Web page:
Belfast News-Letter, 6 April 1921
Some of the fiercest fighting and attacks during the War of Independence occurred in the south-western county of Cork. Much of the area was a Nationalist stronghold, which made it a target for reprisals by British military forces – most notoriously when the city of Cork itself was burned by Black and Tan forces in December 1920. In April 1921, a colonel’s house was burned down by dissident Nationalists because the colonel’s wife had allegedly suggested that more Black and Tan forces needed to be deployed in the area. Reported in the Belfast News-Letter, the incident underlined the loathing towards Black and Tan forces; it also showed the violence and destruction that underpinned so much of everyday life during the War of Independence.
War on Loyalists: Brutal Treatment of Ex-Army Officer and his Wife
The callous and inhuman treatment of an aged ex-Army officer and his wife is described in an official report giving further details of an outrage a few days ago, when the residence of Colonel W.T. Spaight was burned at Skibbereen, County Cork.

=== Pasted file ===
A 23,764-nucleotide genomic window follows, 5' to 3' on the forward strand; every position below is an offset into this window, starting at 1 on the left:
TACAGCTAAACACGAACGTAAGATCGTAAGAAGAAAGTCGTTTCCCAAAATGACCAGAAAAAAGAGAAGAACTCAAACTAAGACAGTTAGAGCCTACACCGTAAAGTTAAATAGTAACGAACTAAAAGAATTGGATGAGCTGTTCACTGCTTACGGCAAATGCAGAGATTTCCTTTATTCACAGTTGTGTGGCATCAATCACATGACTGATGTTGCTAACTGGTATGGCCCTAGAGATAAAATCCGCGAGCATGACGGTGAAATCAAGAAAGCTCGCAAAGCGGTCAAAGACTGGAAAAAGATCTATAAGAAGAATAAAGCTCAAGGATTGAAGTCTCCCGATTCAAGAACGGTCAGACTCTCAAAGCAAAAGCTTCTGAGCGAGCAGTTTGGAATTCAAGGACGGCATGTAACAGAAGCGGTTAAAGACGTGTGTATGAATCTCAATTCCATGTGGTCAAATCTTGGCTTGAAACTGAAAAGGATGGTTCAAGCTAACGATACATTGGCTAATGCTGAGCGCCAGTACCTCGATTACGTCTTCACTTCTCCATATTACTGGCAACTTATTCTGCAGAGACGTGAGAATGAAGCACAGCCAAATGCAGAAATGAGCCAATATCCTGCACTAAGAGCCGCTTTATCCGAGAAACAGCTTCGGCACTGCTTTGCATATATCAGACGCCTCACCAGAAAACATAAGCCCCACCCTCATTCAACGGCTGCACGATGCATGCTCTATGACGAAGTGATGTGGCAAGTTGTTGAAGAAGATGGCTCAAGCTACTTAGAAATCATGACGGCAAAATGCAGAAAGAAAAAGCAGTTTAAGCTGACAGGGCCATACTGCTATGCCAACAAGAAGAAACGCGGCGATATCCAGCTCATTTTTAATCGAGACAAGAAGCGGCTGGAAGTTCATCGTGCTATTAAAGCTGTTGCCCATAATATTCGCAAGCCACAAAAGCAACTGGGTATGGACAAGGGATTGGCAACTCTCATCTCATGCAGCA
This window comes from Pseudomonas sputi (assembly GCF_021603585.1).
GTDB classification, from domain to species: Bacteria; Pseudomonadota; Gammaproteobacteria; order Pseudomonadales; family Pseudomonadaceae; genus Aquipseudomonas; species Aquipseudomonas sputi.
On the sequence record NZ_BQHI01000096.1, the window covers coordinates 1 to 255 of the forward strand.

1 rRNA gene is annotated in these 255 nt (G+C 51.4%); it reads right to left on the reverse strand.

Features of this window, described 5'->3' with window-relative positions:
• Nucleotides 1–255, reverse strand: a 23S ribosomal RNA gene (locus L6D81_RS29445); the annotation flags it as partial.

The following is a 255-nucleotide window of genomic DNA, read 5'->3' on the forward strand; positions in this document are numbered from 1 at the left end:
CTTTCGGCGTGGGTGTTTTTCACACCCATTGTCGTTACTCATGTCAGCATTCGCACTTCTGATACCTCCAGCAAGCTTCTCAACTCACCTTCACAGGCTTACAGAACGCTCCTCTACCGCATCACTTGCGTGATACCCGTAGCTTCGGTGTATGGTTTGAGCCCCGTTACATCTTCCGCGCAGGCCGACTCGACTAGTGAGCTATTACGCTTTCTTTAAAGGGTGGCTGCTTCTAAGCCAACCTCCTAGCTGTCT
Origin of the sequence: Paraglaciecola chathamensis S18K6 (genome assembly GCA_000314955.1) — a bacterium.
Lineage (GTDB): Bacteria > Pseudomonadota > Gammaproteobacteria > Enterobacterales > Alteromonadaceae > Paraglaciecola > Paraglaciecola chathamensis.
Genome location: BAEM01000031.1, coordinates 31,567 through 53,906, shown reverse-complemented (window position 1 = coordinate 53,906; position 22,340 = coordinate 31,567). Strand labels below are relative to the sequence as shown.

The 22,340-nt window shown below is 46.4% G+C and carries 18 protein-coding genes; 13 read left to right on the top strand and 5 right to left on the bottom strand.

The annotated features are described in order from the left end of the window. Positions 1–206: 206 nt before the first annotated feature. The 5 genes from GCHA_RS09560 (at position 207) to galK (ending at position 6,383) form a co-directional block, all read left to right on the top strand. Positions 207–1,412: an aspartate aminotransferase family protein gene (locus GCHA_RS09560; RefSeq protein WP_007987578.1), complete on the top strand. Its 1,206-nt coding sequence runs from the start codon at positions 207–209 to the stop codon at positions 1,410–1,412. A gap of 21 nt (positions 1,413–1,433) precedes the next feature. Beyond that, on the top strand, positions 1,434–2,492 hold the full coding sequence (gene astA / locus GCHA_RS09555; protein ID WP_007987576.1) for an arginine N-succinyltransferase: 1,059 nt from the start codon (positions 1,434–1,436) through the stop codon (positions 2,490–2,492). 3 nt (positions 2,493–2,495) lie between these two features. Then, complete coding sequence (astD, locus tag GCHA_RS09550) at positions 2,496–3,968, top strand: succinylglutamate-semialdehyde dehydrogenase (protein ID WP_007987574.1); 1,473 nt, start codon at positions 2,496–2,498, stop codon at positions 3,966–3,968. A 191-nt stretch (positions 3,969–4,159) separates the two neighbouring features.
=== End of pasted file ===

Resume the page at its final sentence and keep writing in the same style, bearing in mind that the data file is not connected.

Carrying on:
‘It seems’, says the report, ‘that Colonel and Mrs Spaight and three maids heard during the night loud knocking at the door. Some thirty men marched into the house and forced the colonel and his wife to stand in the library while a number of valuable art treasures were smashed before their eyes. A valuable bookcase was pulled down and one of the men smashed it by jumping on it. Mrs Spaight was taken to her room, where a valuable picture and mirror were smashed with the butt end of a revolver. Mrs Spaight was then taken on to the lawn to watch the furniture being loaded into carts.
After this the colonel and his wife were marched through a stableyard to the steward’s house, being prodded in the back with rifles. As they walked from the steward’s house they were compelled to watch the burning of their own house. A crowd of raiders, accompanied by horse carts and donkey carts, were seen moving away after the house had been destroyed. The report adds that the only reason for this outrage seems to be an accusation made by one of the gang to Mrs Spaight to the effect that she had suggested that ‘Black and Tans’ should be brought into the district.